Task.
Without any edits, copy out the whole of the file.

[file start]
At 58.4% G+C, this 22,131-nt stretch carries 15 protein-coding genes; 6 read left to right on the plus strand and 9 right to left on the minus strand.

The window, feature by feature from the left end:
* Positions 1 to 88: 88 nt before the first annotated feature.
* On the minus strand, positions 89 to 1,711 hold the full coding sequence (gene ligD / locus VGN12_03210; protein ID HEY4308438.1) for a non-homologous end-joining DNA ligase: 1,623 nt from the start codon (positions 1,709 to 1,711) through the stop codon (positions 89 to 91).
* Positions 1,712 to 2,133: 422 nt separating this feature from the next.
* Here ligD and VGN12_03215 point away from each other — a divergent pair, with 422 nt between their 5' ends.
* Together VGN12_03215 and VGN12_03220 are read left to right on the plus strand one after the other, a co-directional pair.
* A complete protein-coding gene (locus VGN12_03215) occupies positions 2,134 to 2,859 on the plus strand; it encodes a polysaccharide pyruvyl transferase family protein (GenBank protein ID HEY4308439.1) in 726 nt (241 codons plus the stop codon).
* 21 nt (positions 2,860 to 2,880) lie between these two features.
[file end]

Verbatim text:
At 58.4% G+C, this 22,131-nt stretch carries 15 protein-coding genes; 6 read left to right on the plus strand and 9 right to left on the minus strand.

The window, feature by feature from the left end:
* Positions 1 to 88: 88 nt before the first annotated feature.
* On the minus strand, positions 89 to 1,711 hold the full coding sequence (gene ligD / locus VGN12_03210; protein ID HEY4308438.1) for a non-homologous end-joining DNA ligase: 1,623 nt from the start codon (positions 1,709 to 1,711) through the stop codon (positions 89 to 91).
* Positions 1,712 to 2,133: 422 nt separating this feature from the next.
* Here ligD and VGN12_03215 point away from each other — a divergent pair, with 422 nt between their 5' ends.
* Together VGN12_03215 and VGN12_03220 are read left to right on the plus strand one after the other, a co-directional pair.
* A complete protein-coding gene (locus VGN12_03215) occupies positions 2,134 to 2,859 on the plus strand; it encodes a polysaccharide pyruvyl transferase family protein (GenBank protein ID HEY4308439.1) in 726 nt (241 codons plus the stop codon).
* 21 nt (positions 2,860 to 2,880) lie between these two features.